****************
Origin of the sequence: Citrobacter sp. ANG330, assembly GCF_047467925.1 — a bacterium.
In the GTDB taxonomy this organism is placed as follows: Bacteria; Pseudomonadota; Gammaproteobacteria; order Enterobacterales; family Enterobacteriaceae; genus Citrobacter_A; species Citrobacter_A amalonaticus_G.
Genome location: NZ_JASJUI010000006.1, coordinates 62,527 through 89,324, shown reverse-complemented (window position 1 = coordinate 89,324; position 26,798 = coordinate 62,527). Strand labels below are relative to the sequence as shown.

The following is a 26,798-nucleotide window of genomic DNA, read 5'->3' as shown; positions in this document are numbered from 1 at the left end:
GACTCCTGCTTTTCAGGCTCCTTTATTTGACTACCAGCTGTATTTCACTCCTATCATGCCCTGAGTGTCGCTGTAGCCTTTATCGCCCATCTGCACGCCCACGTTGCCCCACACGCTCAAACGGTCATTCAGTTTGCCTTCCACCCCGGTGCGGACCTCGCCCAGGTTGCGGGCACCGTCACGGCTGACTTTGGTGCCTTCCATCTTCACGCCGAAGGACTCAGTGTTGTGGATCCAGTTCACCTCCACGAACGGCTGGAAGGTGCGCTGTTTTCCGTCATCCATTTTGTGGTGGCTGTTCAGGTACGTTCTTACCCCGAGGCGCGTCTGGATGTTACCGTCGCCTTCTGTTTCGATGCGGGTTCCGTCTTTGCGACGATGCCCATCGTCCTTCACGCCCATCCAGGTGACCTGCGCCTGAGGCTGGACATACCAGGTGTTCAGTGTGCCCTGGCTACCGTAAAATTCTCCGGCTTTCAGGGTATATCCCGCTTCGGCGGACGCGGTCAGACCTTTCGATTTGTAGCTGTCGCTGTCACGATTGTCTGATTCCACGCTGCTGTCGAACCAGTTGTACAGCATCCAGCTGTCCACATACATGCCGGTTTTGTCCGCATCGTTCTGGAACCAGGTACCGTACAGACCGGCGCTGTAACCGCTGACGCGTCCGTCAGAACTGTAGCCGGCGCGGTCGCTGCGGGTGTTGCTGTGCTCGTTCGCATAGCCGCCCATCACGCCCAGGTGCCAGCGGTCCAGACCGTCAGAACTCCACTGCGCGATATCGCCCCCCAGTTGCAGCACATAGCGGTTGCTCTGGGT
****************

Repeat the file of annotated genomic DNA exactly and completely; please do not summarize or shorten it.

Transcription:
Origin of the sequence: Citrobacter sp. ANG330, assembly GCF_047467925.1 — a bacterium.
In the GTDB taxonomy this organism is placed as follows: Bacteria; Pseudomonadota; Gammaproteobacteria; order Enterobacterales; family Enterobacteriaceae; genus Citrobacter_A; species Citrobacter_A amalonaticus_G.
Genome location: NZ_JASJUI010000006.1, coordinates 62,527 through 89,324, shown reverse-complemented (window position 1 = coordinate 89,324; position 26,798 = coordinate 62,527). Strand labels below are relative to the sequence as shown.

The following is a 26,798-nucleotide window of genomic DNA, read 5'->3' as shown; positions in this document are numbered from 1 at the left end:
GACTCCTGCTTTTCAGGCTCCTTTATTTGACTACCAGCTGTATTTCACTCCTATCATGCCCTGAGTGTCGCTGTAGCCTTTATCGCCCATCTGCACGCCCACGTTGCCCCACACGCTCAAACGGTCATTCAGTTTGCCTTCCACCCCGGTGCGGACCTCGCCCAGGTTGCGGGCACCGTCACGGCTGACTTTGGTGCCTTCCATCTTCACGCCGAAGGACTCAGTGTTGTGGATCCAGTTCACCTCCACGAACGGCTGGAAGGTGCGCTGTTTTCCGTCATCCATTTTGTGGTGGCTGTTCAGGTACGTTCTTACCCCGAGGCGCGTCTGGATGTTACCGTCGCCTTCTGTTTCGATGCGGGTTCCGTCTTTGCGACGATGCCCATCGTCCTTCACGCCCATCCAGGTGACCTGCGCCTGAGGCTGGACATACCAGGTGTTCAGTGTGCCCTGGCTACCGTAAAATTCTCCGGCTTTCAGGGTATATCCCGCTTCGGCGGACGCGGTCAGACCTTTCGATTTGTAGCTGTCGCTGTCACGATTGTCTGATTCCACGCTGCTGTCGAACCAGTTGTACAGCATCCAGCTGTCCACATACATGCCGGTTTTGTCCGCATCGTTCTGGAACCAGGTACCGTACAGACCGGCGCTGTAACCGCTGACGCGTCCGTCAGAACTGTAGCCGGCGCGGTCGCTGCGGGTGTTGCTGTGCTCGTTCGCATAGCCGCCCATCACGCCCAGGTGCCAGCGGTCCAGACCGTCAGAACTCCACTGCGCGATATCGCCCCCCAGTTGCAGCACATAGCGGTTGCTCTGGGT